Epidemiologists predict that by 2029, U.S. overdose deaths will have doubled to nearly 2 million. Until we stop arresting and abandoning people who use drugs and start meeting them where they are with treatment and compassion, rare will be the family that remains untouched.
From 2010 to 2019, the drug-related death rate among never-married prime-age white men increased some 125 percent: from 52 deaths per 100,000 to 117 (including 2020 would show an even steeper rise, but the pandemic affected Census data collection). If single and divorced prime-age white men had seen opioid deaths rise by only the same rate as those deaths rose among their married counterparts, the U.S. would have seen 38,800 fewer deaths from drug-related causes over the past decade just among this demographic group.
A marriage certificate is no prophylactic against the scourge of drug overdoses, of course. Marital status is correlated with income, race, and age; while death certificates don’t report income, we know that married decedents are more likely to be white, older, and better-educated. Controlling for those factors still shows single men to be at greater risk of dying from drug-related causes than married ones.
LAST YEAR was a woeful time for people suffering from a drug addiction. Government shutdowns brought job losses and social isolation—conditions that make a transportive high all the more enticing. Those who had previously used drugs with others did so alone; if they overdosed, no one was around to call for help or administer naloxone, a medication that reverses opioid overdoses.
Fatal overdoses were marching upwards before the pandemic. But they leapt in the first part of last year as states locked down, according to provisional data from the Centres for Disease Control and Prevention. Deaths from synthetic opioids—the biggest killer—were up by 52% year-on-year in the 12 months to August, the last month for which data are available. Those drugs killed nearly 52,000 Americans during the period; cocaine and heroin killed about 16,000 and 14,000, respectively (see chart). Once fatalities are fully tallied for 2020, in a few months’ time, it is likely to be the deadliest year yet in America’s opioid epidemic.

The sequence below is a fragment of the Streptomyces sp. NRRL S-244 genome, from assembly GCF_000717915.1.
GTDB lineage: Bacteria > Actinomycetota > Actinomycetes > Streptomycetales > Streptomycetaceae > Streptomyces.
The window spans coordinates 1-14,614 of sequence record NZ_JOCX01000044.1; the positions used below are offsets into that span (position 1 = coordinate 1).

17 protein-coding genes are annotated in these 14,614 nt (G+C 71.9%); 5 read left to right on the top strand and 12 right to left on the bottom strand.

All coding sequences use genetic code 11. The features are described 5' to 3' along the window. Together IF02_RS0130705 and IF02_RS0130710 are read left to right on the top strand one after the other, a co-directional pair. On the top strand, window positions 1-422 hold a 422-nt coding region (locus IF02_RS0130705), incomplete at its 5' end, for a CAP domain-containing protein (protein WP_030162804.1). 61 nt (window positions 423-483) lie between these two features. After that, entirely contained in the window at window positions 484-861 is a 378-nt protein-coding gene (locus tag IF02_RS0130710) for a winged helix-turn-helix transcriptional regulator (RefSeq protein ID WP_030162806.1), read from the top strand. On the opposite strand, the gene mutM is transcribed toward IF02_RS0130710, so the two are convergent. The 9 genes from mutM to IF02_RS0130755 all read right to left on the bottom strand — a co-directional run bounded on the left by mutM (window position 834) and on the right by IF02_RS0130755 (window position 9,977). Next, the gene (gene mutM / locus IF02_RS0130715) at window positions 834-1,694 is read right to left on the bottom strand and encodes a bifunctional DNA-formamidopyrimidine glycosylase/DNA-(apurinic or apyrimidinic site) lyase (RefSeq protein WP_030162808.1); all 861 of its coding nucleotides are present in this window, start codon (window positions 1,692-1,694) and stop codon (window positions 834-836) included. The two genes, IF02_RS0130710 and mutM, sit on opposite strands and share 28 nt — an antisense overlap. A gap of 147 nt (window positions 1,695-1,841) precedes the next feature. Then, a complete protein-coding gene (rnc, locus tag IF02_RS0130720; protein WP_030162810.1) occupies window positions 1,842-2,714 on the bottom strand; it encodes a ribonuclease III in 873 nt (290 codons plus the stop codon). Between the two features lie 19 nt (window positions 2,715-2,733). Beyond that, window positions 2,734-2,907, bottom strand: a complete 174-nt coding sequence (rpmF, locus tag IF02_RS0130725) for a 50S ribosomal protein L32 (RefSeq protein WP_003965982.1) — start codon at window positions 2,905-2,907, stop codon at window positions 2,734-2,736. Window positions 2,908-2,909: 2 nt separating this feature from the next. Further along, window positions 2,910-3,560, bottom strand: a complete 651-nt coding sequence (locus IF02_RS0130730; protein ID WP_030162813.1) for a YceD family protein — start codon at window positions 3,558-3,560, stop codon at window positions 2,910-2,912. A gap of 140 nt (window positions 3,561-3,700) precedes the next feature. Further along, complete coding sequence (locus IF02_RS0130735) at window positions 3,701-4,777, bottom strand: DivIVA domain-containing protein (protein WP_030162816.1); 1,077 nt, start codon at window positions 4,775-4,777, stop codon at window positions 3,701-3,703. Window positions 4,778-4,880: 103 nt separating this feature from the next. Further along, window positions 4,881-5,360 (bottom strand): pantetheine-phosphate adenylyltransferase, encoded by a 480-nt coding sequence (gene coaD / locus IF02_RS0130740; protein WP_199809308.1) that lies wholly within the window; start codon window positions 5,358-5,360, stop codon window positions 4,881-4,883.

The dataset summarized in this article is a combination of several of U.S. federal data resources for the years 2006-2013, containing county-level variables for opioid pill volumes, demographics (e.g. age, race, ethnicity, income), insurance coverage, healthcare demand (e.g. inpatient and outpatient service utilization), healthcare infrastructure (e.g. number of hospital beds or hospices), and the supply of various types of healthcare providers (e.g. medical doctors, specialists, dentists, or nurse practitioners). We also include indicators for states which permitted opioid prescribing by nurse practitioners. This dataset was originally created to assist researchers in identifying which factors predict per capita opioid pill volume (PCPV) in a county, whether early state Medicaid expansions increased PCPV, and PCPV’s association with opioid-related mortality. Missing data were imputed using regression analysis and hot deck imputation. Non-imputed values are also reported.
Taken together, our data provide a new level of precision that may be leveraged by scholars, policymakers, or data journalists who are interested in studying the opioid epidemic. Researchers may use this dataset to identify patterns in opioid distribution over time and characteristics of counties or states which were disproportionately impacted by the epidemic. These data may also be joined with other sources to facilitate studies on the relationships between opioid pill volume and a wide variety of health, economic, and social outcomes.
Author(s): Kevin N. Griffith, Yevgeniy Feyman, Samantha G. Auty, Erika L. Crable, Timothy W. Levengood